Are the vas deferens reversible? – The New York Times

Q: Is a vasectomy reversible?

Within about a week after the Supreme Court’s decision to overturn the Roe v. Wade case was leaked in May, the average daily online searches for the term “vasectomy” increased. almost double, according to Inner research, a company that provides evidence-based guidance for purchasing home health care products and services. They also noticed that searches for “How much is a vasectomy?” and “Is a vasectomy reversible?” has increased by about 250 percent.

A vasectomy, which involves cutting and fusing the tubes that carry sperm from the testicles to the urethra, has only one Failure rate 0.15 percent when it comes to birth control, according to the Centers for Disease Control and Prevention. This makes them a highly effective method of birth control.

Sheldon Marks, clinical associate professor of urology at the University of Arizona School of Medicine – Tucson, said: “If both partners think they’ve had their baby, a vasectomy is a form of birth control. easiest permanent property”. perform reverse surgery. “But couples change their minds.”

About 3 to 6 percent Of the 300,000 vasectomy patients each year will want to undo the procedure, the study found. Dr Marks said: “Sometimes a partner who raises the issue of childlessness reverses their position, or the couple is in a changing financial situation and can now afford another child. He also performs reversals for people who are in a new marriage or relationship and who want to have children with their new partner.

And usually, vasectomy is reversible. In 2021 analysis Published in the journal Comprehensive Clinical Medicine, researchers reviewed 25 studies of vasectomy reversals among more than 8,300 patients. The authors found that of the 2,933 men who had microscopic inversion (using a powerful surgical microscope), about 91% restored their fertility; and of the 671 men who had the test performed (with the naked eye or with a small magnifying lens), about 81% recovered their fertility. The researchers also calculated that of the nearly 3,000 women included in studies of microscopy inversion, about 73% later became pregnant; and of the 535 women included in studies of macroscopic procedures, about 48% became pregnant.

In addition to the surgeon’s skill and type of surgery, individual partner characteristics are associated with pregnancy success, says Dr. Mary Samplaski, a urologist at Keck Medicine at USC in Los Angeles. . She took the lead a study published in 2020 in the journal Urology sought to determine if a man’s age makes any difference in pregnancy outcomes. The team analyzed 3,130 vasectomy – all performed by the same surgeon – and found that having a female partner under the age of 35, simultaneously performing the procedure within 10 years after a vasectomy, increasing the chances of a successful pregnancy. If the male partner smokes, the rate goes down.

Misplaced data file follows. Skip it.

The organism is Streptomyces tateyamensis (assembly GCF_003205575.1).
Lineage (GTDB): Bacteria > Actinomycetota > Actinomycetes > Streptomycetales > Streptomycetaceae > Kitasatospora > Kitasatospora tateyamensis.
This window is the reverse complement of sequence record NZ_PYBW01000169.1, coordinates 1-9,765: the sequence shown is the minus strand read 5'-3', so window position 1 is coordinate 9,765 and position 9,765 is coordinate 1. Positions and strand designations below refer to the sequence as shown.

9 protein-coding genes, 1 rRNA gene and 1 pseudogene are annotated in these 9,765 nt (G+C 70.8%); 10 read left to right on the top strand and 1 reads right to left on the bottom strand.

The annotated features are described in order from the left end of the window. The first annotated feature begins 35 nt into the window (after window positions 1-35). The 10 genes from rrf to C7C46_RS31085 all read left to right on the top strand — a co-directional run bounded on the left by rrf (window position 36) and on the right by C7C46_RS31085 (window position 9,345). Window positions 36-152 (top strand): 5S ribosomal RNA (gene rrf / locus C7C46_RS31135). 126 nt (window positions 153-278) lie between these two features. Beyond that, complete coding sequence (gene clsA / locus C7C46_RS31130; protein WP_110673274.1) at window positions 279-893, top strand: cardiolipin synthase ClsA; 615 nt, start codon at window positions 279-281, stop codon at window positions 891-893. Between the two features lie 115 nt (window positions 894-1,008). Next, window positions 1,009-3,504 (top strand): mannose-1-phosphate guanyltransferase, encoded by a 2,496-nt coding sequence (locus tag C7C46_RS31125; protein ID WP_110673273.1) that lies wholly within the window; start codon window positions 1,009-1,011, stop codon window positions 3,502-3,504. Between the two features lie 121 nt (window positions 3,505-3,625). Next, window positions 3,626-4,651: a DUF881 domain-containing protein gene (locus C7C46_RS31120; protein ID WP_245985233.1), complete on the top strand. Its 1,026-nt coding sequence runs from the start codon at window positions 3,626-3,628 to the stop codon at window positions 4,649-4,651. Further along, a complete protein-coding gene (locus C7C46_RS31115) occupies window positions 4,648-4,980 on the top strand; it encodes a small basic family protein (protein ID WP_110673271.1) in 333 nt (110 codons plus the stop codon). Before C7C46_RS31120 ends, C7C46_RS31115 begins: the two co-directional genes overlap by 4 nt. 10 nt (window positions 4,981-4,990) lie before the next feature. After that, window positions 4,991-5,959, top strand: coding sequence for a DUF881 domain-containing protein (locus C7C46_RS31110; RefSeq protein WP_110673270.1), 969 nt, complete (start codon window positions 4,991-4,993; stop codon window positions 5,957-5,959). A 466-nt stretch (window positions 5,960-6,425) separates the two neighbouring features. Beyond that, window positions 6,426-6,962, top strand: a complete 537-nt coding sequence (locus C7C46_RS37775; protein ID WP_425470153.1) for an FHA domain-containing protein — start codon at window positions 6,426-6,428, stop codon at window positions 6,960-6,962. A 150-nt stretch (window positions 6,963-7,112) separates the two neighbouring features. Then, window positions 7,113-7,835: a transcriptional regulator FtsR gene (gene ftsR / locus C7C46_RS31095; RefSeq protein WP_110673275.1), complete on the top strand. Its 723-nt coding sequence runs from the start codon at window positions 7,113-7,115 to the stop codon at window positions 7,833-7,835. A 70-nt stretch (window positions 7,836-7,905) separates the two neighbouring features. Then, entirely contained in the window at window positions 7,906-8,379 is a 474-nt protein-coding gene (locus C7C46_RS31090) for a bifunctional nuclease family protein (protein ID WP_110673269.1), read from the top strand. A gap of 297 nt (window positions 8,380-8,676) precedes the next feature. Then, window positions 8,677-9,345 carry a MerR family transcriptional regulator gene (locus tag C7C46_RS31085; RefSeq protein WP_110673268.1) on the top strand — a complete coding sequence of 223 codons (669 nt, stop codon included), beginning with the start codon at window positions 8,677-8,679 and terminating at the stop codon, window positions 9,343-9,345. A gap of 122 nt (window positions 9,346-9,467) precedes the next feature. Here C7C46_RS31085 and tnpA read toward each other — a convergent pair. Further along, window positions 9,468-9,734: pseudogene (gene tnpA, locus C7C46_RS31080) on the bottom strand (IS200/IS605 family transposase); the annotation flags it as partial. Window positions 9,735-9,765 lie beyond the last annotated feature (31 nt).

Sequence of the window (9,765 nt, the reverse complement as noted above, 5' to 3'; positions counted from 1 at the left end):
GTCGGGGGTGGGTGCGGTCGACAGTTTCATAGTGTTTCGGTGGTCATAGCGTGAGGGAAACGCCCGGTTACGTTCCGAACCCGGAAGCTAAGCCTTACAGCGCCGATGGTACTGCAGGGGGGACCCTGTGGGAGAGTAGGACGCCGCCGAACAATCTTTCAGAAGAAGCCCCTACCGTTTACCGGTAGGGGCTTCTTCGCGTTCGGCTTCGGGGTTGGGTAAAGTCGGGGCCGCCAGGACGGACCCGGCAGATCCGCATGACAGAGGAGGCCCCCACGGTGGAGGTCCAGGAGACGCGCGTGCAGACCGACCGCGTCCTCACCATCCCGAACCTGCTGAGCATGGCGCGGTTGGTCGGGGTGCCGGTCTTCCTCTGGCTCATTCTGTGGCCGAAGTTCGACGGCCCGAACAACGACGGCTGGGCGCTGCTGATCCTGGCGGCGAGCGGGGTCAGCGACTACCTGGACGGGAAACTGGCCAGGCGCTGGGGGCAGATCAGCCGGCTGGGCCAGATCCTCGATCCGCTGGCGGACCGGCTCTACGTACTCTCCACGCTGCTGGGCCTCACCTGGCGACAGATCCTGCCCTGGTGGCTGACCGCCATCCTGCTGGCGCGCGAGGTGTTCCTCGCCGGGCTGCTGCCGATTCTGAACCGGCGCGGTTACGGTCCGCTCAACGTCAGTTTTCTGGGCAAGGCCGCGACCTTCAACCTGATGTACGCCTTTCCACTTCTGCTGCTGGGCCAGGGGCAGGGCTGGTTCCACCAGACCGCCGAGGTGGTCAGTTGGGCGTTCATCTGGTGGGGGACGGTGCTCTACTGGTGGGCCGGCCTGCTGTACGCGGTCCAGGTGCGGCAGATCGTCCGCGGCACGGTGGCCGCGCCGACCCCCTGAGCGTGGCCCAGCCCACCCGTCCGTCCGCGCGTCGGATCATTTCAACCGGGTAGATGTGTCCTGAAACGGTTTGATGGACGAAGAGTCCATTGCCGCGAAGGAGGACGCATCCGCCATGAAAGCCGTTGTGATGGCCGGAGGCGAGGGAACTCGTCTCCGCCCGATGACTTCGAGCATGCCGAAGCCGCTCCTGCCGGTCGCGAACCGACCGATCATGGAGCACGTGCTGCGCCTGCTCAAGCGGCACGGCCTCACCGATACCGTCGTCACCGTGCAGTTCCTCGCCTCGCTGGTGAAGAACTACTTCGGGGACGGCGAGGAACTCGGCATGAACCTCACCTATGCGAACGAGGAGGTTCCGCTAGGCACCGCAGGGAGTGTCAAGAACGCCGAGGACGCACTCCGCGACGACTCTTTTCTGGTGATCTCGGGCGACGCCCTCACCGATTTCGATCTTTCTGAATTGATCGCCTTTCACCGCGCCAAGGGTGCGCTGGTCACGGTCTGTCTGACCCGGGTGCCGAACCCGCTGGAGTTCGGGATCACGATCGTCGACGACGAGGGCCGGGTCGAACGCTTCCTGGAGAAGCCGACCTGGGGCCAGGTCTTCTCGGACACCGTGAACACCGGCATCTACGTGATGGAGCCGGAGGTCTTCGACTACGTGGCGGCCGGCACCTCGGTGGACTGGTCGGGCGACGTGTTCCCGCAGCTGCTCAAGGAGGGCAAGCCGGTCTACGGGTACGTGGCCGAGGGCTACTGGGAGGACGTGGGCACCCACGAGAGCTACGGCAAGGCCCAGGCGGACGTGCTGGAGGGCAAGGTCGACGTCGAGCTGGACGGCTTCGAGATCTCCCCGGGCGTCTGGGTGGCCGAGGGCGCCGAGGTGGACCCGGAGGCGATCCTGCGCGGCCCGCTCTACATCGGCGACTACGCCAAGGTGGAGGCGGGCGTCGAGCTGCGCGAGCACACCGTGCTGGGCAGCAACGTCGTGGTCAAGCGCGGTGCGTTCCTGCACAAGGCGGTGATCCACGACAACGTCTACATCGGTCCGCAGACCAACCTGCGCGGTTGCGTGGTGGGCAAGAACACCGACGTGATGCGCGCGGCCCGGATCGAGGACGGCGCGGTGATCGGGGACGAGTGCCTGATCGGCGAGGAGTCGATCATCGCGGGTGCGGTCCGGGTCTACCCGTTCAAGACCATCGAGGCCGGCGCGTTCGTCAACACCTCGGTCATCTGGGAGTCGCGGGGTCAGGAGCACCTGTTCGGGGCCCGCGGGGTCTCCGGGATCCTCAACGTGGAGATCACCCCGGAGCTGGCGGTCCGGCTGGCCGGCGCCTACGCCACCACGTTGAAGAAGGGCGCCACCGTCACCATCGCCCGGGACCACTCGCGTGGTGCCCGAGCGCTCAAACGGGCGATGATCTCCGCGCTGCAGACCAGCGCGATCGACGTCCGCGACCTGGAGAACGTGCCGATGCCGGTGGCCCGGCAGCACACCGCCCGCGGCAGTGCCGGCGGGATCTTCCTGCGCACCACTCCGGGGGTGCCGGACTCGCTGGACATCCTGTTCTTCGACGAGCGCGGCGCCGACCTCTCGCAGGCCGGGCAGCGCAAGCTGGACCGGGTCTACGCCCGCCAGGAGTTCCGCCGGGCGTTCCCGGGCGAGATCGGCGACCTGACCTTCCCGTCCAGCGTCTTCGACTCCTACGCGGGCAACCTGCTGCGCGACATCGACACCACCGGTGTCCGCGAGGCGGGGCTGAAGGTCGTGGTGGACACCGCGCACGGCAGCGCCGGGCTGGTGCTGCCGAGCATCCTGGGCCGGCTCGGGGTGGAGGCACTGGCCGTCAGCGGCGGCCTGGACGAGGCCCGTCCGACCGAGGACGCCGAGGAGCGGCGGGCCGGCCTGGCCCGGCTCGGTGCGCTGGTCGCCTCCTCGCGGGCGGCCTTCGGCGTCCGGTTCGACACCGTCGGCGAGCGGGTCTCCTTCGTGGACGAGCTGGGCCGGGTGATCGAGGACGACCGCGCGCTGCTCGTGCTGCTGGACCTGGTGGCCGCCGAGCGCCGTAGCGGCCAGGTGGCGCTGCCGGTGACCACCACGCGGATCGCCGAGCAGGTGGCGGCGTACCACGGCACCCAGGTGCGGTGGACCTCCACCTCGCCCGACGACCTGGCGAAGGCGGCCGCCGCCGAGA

When it comes to the age of the sperm donor, “most of the data show pretty similar results,” says Dr. Samplaski. She said the female partner’s age is also important to consider because egg quality often begins to decline more rapidly in women in their mid to late 30s. If she’s older, “there may not be any benefit to doing the reversal,” she added.

A vasectomy can be expensive, often running from $5,000 to $15,000, and often includes other fees, according to the Urology Care Foundation. They are rarely covered by health insurance. Harvesting and using a couple’s sperm can make more financial sense through In Vitro FertilisationDr. Samplaski said.

If you’re sure you don’t want – or more – children, but fear the permanence of a vasectomy, or worry that you might regret the decision, preserve your sperm. in a sperm bank before the procedure is another option, Dr. Marks said.

It’s non-invasive “and will cost you a fraction of what a reversal would pay later,” he said. “I encourage everyone to do it, but if you don’t want to, just have a vasectomy, maybe later when you grow up, there will be a doctor who does the opposite, the chances of success are very high. . “

Jen A. Miller has been writing about health, fitness, real estate, and New Jersey for The New York Times since 2006.

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